Background/Aims: Patients with chronic kidney disease undergoing hemodialysis have an altered homeostasis leading to altered body temperatures. We aimed to determine the range for normal body temperature in hemodialysis patients and compared it to healthy individuals. Also, we determined how much axillary temperatures differed from oral temperatures in both groups and whether axillary temperature is affected by the presence of an arteriovenous fistula (AVF) in hemodialysis patients. Methods: Oral and axillary (left & right) temperatures were recorded using an ordinary mercury-in-glass thermometer in 400 subjects (200 hemodialysis patients, 200 healthy individuals) at the Sindh Institute of Urology and Transplantation from mid-May to mid-June 2006. Comparisons were made between the temperatures of both groups. Results: Mean oral temperature in hemodialysis patients was higher than in healthy individuals [98.7°F (37°C) vs. 98.4°F (36.8°C); p < 0.001], as was the mean average axillary temperature [97.7°F (36.5°C) vs. 97.5°F (36.3°C); p = 0.02] and mean left axillary temperature [97.9°F (36.6°C) vs. 97.6°F (36.4°C); p < 0.001]. The fistula arm had higher axillary temperature in 77 (44%) hemodialysis patients. The difference between oral and axillary temperatures varied widely, making it impossible to obtain an accurate correction factor in both groups. Conclusion: Hemodialysis patients have higher normal body temperatures than healthy individuals. Axillary temperatures require cautious interpretation. In hemodialysis patients, the non-fistula arm should be preferred for recording axillary temperatures, as the presence of AVF may cause discrepancies in temperature measurements.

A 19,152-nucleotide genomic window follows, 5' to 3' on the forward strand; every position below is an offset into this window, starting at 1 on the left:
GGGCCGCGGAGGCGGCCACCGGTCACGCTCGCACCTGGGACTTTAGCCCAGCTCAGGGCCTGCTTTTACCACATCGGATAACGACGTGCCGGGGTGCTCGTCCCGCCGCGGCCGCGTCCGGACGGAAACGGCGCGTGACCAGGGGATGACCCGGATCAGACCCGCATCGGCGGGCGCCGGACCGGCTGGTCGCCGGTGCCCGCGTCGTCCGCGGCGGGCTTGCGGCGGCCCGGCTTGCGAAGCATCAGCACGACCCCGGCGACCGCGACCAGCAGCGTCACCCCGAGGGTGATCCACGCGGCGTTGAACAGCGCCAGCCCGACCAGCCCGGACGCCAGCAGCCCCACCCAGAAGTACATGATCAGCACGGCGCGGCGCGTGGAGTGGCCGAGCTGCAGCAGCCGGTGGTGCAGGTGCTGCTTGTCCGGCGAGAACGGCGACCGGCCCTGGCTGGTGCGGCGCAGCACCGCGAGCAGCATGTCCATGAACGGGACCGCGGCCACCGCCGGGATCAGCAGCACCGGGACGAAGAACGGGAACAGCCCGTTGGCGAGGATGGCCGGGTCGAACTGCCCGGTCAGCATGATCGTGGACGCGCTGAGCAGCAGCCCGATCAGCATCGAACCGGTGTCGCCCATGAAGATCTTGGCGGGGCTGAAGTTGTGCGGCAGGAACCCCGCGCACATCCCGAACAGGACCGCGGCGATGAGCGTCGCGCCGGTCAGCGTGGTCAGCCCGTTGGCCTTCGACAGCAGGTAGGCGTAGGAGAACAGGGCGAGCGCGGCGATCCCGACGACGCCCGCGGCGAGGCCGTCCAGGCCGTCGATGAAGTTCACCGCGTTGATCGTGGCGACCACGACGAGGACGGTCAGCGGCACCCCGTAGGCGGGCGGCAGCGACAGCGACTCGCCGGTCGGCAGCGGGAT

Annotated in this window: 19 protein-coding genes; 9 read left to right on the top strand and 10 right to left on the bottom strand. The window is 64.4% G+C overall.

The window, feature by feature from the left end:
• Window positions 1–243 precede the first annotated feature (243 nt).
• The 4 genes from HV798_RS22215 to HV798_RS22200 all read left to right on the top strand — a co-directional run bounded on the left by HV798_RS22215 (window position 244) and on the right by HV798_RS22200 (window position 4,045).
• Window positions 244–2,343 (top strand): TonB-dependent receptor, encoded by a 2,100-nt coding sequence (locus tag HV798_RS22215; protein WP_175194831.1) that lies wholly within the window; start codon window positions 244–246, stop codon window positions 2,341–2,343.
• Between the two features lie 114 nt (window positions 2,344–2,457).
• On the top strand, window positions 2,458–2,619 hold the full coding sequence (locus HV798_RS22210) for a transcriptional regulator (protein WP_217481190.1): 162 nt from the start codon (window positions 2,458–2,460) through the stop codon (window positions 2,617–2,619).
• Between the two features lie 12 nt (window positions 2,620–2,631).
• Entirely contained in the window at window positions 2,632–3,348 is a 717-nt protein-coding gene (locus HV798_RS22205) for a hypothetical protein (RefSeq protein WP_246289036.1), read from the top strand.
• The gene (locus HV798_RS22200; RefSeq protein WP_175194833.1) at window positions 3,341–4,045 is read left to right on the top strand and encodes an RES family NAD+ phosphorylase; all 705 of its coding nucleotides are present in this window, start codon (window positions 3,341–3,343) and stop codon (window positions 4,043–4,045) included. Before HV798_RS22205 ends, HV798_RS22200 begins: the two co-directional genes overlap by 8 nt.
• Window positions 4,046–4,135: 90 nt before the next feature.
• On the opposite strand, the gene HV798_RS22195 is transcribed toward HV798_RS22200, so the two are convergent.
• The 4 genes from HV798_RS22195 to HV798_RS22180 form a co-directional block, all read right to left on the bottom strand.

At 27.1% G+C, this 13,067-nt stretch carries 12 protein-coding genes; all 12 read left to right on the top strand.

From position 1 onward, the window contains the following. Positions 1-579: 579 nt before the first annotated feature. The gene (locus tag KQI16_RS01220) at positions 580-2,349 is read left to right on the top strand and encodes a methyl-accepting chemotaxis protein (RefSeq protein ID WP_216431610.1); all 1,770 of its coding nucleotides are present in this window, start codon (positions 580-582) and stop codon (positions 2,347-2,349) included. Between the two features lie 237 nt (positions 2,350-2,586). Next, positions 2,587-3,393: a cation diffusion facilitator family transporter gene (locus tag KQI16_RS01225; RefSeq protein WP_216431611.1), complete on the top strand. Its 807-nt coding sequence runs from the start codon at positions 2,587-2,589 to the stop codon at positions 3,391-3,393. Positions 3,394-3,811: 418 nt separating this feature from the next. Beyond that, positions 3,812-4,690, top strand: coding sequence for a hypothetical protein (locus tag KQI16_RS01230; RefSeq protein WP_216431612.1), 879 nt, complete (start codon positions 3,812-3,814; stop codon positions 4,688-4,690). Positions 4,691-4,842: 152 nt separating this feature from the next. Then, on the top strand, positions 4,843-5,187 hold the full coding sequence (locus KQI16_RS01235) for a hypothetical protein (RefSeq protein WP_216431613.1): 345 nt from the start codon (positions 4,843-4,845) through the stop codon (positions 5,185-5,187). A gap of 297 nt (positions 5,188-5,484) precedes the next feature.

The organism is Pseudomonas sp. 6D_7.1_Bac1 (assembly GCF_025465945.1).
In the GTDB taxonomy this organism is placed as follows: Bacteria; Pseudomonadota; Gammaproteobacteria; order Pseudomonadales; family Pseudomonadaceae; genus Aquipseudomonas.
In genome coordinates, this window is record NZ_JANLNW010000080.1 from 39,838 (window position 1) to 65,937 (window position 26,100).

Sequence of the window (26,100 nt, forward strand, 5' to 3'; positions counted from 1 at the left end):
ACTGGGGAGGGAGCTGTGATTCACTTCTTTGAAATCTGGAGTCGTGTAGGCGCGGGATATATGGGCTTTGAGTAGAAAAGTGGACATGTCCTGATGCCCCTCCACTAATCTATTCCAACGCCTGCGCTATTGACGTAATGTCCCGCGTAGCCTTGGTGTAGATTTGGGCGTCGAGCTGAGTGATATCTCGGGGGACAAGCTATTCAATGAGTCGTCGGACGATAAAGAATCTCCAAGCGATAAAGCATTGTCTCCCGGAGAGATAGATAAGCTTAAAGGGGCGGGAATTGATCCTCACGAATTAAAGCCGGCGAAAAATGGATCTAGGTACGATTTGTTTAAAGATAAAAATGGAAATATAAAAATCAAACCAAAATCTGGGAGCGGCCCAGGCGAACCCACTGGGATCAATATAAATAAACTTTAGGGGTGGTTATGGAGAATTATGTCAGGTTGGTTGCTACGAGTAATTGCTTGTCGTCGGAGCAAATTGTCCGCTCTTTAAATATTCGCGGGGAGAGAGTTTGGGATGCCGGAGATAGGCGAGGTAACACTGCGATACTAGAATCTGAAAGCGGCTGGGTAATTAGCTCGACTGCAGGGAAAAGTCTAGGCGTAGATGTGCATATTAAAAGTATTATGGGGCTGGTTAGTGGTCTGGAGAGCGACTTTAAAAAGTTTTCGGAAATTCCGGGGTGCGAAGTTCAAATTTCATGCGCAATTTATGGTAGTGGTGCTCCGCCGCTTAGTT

- Chronic kidney disease